Displaced is an ongoing series committed to the indigenous people of Chisasibi, Northern Québec, who contested the construction of Canada's largest hydroelectric power station in the early 1980's.
The Cree Nation of Chisasibi was situated on the now semi-deserted island of Fort George. In 1981, due to high risks of erosion and flooding caused by the construction of the dams, people were displaced to their current location in order to ensure their safety.
Today, the Cree Nation of Chisasibi attempts to heal from the scars caused by this displacement, which triggered feelings of anger, nostalgia and longing for a land that was once untouched by industry. Although the community was indemnified, the impact of the dam’s construction is still felt today in ways that cannot be monetarily compensated. It transformed the landscape, flooded ancient burial grounds and shifted the Cree Peoples lifestyle, from a traditional hunter gatherer lifestyle to extreme consumerism in some cases.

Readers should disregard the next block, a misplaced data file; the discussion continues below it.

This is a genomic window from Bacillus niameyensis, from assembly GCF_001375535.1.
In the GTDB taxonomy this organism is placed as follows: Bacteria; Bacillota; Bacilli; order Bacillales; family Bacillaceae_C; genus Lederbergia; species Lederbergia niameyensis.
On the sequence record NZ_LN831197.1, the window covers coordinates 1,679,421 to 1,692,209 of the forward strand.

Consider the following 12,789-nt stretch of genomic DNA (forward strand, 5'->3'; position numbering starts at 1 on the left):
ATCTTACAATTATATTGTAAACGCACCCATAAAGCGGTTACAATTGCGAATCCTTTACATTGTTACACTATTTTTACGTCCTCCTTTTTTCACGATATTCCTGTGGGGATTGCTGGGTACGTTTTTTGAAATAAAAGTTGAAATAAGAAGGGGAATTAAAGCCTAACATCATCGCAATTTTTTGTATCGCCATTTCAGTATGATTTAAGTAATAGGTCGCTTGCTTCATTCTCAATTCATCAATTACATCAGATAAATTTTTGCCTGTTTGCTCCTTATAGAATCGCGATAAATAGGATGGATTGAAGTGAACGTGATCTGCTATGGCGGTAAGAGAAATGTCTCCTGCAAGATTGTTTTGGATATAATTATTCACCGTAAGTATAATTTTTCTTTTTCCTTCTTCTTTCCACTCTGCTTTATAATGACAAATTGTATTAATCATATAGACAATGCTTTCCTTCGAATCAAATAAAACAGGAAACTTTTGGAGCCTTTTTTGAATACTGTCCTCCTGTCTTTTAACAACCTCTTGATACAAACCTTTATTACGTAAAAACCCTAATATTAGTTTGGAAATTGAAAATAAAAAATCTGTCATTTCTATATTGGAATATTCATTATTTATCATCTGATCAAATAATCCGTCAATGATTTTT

Today’s youth carries the weight a of long and arduous conversations that happened many years ago, but also has struggles of its own. I began this project when visiting Chisasibi for the MikwChiyâm artist-in-residency program in 2016 and plan on re-visiting Chisasibi in the summer of 2017 to photograph the fast-changing landscape, the impact of technology on indigenous culture, the loss of traditions, and the people as they continue to re-shape their identity
Nicolas Gouin‘s conceptual documentary work primarily uses large-format, digital, analog, moving and still images. His interest for social documentary began during his studies in fine arts and his most recent work focuses on coming of age within specific age groups and isolated communities. He is available for editorial, advertising, commissions and always looking for a good story to share.